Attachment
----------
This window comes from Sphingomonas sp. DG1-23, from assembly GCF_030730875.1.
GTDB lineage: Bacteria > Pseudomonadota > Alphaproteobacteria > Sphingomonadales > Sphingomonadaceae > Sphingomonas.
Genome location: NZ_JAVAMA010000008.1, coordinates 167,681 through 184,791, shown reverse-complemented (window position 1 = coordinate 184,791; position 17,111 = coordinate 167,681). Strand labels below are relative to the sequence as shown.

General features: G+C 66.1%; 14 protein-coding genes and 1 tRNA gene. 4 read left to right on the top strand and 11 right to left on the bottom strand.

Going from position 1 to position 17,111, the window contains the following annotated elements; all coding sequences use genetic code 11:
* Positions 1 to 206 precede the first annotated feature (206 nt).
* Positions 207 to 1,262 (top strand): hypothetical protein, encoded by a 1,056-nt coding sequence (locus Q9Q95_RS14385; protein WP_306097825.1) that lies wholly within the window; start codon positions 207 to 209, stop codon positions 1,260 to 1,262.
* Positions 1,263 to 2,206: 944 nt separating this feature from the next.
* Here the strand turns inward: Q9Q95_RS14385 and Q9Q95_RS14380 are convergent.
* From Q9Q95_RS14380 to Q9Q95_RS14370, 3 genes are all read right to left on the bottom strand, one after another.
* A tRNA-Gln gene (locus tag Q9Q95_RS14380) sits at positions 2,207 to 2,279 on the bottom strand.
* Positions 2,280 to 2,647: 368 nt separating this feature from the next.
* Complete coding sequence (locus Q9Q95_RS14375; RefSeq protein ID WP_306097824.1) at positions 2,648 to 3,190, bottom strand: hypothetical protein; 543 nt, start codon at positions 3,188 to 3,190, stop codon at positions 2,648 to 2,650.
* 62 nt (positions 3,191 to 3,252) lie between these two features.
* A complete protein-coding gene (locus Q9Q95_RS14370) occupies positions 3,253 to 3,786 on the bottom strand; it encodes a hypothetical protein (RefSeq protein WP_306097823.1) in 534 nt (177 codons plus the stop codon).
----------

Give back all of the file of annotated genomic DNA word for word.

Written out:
This window comes from Sphingomonas sp. DG1-23, from assembly GCF_030730875.1.
GTDB lineage: Bacteria > Pseudomonadota > Alphaproteobacteria > Sphingomonadales > Sphingomonadaceae > Sphingomonas.
Genome location: NZ_JAVAMA010000008.1, coordinates 167,681 through 184,791, shown reverse-complemented (window position 1 = coordinate 184,791; position 17,111 = coordinate 167,681). Strand labels below are relative to the sequence as shown.

General features: G+C 66.1%; 14 protein-coding genes and 1 tRNA gene. 4 read left to right on the top strand and 11 right to left on the bottom strand.

Going from position 1 to position 17,111, the window contains the following annotated elements; all coding sequences use genetic code 11:
* Positions 1 to 206 precede the first annotated feature (206 nt).
* Positions 207 to 1,262 (top strand): hypothetical protein, encoded by a 1,056-nt coding sequence (locus Q9Q95_RS14385; protein WP_306097825.1) that lies wholly within the window; start codon positions 207 to 209, stop codon positions 1,260 to 1,262.
* Positions 1,263 to 2,206: 944 nt separating this feature from the next.
* Here the strand turns inward: Q9Q95_RS14385 and Q9Q95_RS14380 are convergent.
* From Q9Q95_RS14380 to Q9Q95_RS14370, 3 genes are all read right to left on the bottom strand, one after another.
* A tRNA-Gln gene (locus tag Q9Q95_RS14380) sits at positions 2,207 to 2,279 on the bottom strand.
* Positions 2,280 to 2,647: 368 nt separating this feature from the next.
* Complete coding sequence (locus Q9Q95_RS14375; RefSeq protein ID WP_306097824.1) at positions 2,648 to 3,190, bottom strand: hypothetical protein; 543 nt, start codon at positions 3,188 to 3,190, stop codon at positions 2,648 to 2,650.
* 62 nt (positions 3,191 to 3,252) lie between these two features.
* A complete protein-coding gene (locus Q9Q95_RS14370) occupies positions 3,253 to 3,786 on the bottom strand; it encodes a hypothetical protein (RefSeq protein WP_306097823.1) in 534 nt (177 codons plus the stop codon).